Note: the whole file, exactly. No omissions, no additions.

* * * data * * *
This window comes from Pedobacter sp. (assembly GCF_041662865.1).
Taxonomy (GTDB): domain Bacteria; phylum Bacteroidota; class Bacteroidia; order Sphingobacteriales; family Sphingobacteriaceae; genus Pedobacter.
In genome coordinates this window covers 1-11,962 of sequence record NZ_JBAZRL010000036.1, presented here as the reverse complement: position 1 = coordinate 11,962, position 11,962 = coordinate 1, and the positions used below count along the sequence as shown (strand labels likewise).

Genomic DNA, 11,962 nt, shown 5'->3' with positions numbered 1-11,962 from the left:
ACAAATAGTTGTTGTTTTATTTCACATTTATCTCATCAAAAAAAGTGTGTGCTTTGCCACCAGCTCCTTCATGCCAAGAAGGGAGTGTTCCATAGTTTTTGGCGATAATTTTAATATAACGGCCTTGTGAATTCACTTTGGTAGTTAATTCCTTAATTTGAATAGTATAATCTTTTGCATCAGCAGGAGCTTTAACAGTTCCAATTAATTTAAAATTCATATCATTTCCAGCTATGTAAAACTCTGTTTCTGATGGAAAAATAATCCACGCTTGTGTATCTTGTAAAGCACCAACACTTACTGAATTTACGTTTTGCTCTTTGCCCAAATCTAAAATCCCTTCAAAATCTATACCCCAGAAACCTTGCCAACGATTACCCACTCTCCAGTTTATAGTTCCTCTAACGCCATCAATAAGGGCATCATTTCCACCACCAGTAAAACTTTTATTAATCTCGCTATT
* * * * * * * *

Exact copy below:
This window comes from Pedobacter sp. (assembly GCF_041662865.1).
Taxonomy (GTDB): domain Bacteria; phylum Bacteroidota; class Bacteroidia; order Sphingobacteriales; family Sphingobacteriaceae; genus Pedobacter.
In genome coordinates this window covers 1-11,962 of sequence record NZ_JBAZRL010000036.1, presented here as the reverse complement: position 1 = coordinate 11,962, position 11,962 = coordinate 1, and the positions used below count along the sequence as shown (strand labels likewise).

Genomic DNA, 11,962 nt, shown 5'->3' with positions numbered 1-11,962 from the left:
ACAAATAGTTGTTGTTTTATTTCACATTTATCTCATCAAAAAAAGTGTGTGCTTTGCCACCAGCTCCTTCATGCCAAGAAGGGAGTGTTCCATAGTTTTTGGCGATAATTTTAATATAACGGCCTTGTGAATTCACTTTGGTAGTTAATTCCTTAATTTGAATAGTATAATCTTTTGCATCAGCAGGAGCTTTAACAGTTCCAATTAATTTAAAATTCATATCATTTCCAGCTATGTAAAACTCTGTTTCTGATGGAAAAATAATCCACGCTTGTGTATCTTGTAAAGCACCAACACTTACTGAATTTACGTTTTGCTCTTTGCCCAAATCTAAAATCCCTTCAAAATCTATACCCCAGAAACCTTGCCAACGATTACCCACTCTCCAGTTTATAGTTCCTCTAACGCCATCAATAAGGGCATCATTTCCACCACCAGTAAAACTTTTATTAATCTCGCTATT